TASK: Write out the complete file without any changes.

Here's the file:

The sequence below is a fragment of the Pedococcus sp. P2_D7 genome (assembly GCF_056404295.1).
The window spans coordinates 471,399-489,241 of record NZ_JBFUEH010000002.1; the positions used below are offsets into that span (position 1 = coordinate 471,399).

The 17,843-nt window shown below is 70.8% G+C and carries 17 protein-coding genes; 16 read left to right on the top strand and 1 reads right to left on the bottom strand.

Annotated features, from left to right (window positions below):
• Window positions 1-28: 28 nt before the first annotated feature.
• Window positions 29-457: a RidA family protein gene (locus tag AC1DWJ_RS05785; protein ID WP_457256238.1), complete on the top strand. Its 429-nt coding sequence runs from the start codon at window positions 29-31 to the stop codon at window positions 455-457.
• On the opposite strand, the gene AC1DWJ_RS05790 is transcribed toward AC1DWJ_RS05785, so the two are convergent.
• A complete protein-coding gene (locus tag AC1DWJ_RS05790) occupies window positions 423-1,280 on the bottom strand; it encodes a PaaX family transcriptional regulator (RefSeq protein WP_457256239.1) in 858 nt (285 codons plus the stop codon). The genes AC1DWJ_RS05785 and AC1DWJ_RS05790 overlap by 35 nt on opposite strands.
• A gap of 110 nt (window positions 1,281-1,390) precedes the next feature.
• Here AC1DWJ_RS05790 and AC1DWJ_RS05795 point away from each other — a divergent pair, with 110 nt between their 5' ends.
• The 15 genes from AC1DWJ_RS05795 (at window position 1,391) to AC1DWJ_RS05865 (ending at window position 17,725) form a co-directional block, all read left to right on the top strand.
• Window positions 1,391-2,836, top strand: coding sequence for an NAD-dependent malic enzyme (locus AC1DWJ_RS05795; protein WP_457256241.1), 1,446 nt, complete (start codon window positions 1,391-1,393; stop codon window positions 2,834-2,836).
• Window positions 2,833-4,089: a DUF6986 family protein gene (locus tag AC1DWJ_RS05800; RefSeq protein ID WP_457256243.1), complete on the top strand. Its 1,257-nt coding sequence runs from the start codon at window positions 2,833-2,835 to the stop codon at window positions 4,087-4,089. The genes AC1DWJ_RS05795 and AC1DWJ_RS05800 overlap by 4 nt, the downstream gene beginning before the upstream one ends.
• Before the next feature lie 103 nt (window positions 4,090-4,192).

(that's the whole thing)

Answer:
The sequence below is a fragment of the Pedococcus sp. P2_D7 genome (assembly GCF_056404295.1).
The window spans coordinates 471,399-489,241 of record NZ_JBFUEH010000002.1; the positions used below are offsets into that span (position 1 = coordinate 471,399).

The 17,843-nt window shown below is 70.8% G+C and carries 17 protein-coding genes; 16 read left to right on the top strand and 1 reads right to left on the bottom strand.

Annotated features, from left to right (window positions below):
• Window positions 1-28: 28 nt before the first annotated feature.
• Window positions 29-457: a RidA family protein gene (locus tag AC1DWJ_RS05785; protein ID WP_457256238.1), complete on the top strand. Its 429-nt coding sequence runs from the start codon at window positions 29-31 to the stop codon at window positions 455-457.
• On the opposite strand, the gene AC1DWJ_RS05790 is transcribed toward AC1DWJ_RS05785, so the two are convergent.
• A complete protein-coding gene (locus tag AC1DWJ_RS05790) occupies window positions 423-1,280 on the bottom strand; it encodes a PaaX family transcriptional regulator (RefSeq protein WP_457256239.1) in 858 nt (285 codons plus the stop codon). The genes AC1DWJ_RS05785 and AC1DWJ_RS05790 overlap by 35 nt on opposite strands.
• A gap of 110 nt (window positions 1,281-1,390) precedes the next feature.
• Here AC1DWJ_RS05790 and AC1DWJ_RS05795 point away from each other — a divergent pair, with 110 nt between their 5' ends.
• The 15 genes from AC1DWJ_RS05795 (at window position 1,391) to AC1DWJ_RS05865 (ending at window position 17,725) form a co-directional block, all read left to right on the top strand.
• Window positions 1,391-2,836, top strand: coding sequence for an NAD-dependent malic enzyme (locus AC1DWJ_RS05795; protein WP_457256241.1), 1,446 nt, complete (start codon window positions 1,391-1,393; stop codon window positions 2,834-2,836).
• Window positions 2,833-4,089: a DUF6986 family protein gene (locus tag AC1DWJ_RS05800; RefSeq protein ID WP_457256243.1), complete on the top strand. Its 1,257-nt coding sequence runs from the start codon at window positions 2,833-2,835 to the stop codon at window positions 4,087-4,089. The genes AC1DWJ_RS05795 and AC1DWJ_RS05800 overlap by 4 nt, the downstream gene beginning before the upstream one ends.
• Before the next feature lie 103 nt (window positions 4,090-4,192).